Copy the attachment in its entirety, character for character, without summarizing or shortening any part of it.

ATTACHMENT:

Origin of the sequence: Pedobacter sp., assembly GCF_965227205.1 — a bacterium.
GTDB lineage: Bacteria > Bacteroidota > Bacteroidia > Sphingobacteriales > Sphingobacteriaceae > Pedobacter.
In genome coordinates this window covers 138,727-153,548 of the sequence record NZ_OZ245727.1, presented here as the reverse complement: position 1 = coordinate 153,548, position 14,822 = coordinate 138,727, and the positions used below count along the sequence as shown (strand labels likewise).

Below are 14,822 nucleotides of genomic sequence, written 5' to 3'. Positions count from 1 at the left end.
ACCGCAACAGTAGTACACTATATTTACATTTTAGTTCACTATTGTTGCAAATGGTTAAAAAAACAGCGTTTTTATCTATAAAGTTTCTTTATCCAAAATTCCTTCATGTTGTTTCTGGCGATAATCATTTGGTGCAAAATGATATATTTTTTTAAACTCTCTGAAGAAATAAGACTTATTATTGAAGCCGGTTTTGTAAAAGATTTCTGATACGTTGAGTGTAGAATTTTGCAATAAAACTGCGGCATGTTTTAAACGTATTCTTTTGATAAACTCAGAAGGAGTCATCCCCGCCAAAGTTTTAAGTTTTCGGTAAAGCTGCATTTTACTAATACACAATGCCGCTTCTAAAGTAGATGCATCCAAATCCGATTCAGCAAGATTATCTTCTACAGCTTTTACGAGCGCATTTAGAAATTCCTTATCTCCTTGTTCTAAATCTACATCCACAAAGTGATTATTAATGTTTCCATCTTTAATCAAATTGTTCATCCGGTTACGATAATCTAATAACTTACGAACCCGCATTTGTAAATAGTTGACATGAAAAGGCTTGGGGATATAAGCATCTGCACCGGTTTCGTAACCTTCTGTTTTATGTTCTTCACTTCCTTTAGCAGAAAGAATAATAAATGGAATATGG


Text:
Origin of the sequence: Pedobacter sp., assembly GCF_965227205.1 — a bacterium.
GTDB lineage: Bacteria > Bacteroidota > Bacteroidia > Sphingobacteriales > Sphingobacteriaceae > Pedobacter.
In genome coordinates this window covers 138,727-153,548 of the sequence record NZ_OZ245727.1, presented here as the reverse complement: position 1 = coordinate 153,548, position 14,822 = coordinate 138,727, and the positions used below count along the sequence as shown (strand labels likewise).

Below are 14,822 nucleotides of genomic sequence, written 5' to 3'. Positions count from 1 at the left end.
ACCGCAACAGTAGTACACTATATTTACATTTTAGTTCACTATTGTTGCAAATGGTTAAAAAAACAGCGTTTTTATCTATAAAGTTTCTTTATCCAAAATTCCTTCATGTTGTTTCTGGCGATAATCATTTGGTGCAAAATGATATATTTTTTTAAACTCTCTGAAGAAATAAGACTTATTATTGAAGCCGGTTTTGTAAAAGATTTCTGATACGTTGAGTGTAGAATTTTGCAATAAAACTGCGGCATGTTTTAAACGTATTCTTTTGATAAACTCAGAAGGAGTCATCCCCGCCAAAGTTTTAAGTTTTCGGTAAAGCTGCATTTTACTAATACACAATGCCGCTTCTAAAGTAGATGCATCCAAATCCGATTCAGCAAGATTATCTTCTACAGCTTTTACGAGCGCATTTAGAAATTCCTTATCTCCTTGTTCTAAATCTACATCCACAAAGTGATTATTAATGTTTCCATCTTTAATCAAATTGTTCATCCGGTTACGATAATCTAATAACTTACGAACCCGCATTTGTAAATAGTTGACATGAAAAGGCTTGGGGATATAAGCATCTGCACCGGTTTCGTAACCTTCTGTTTTATGTTCTTCACTTCCTTTAGCAGAAAGAATAATAAATGGAATATGG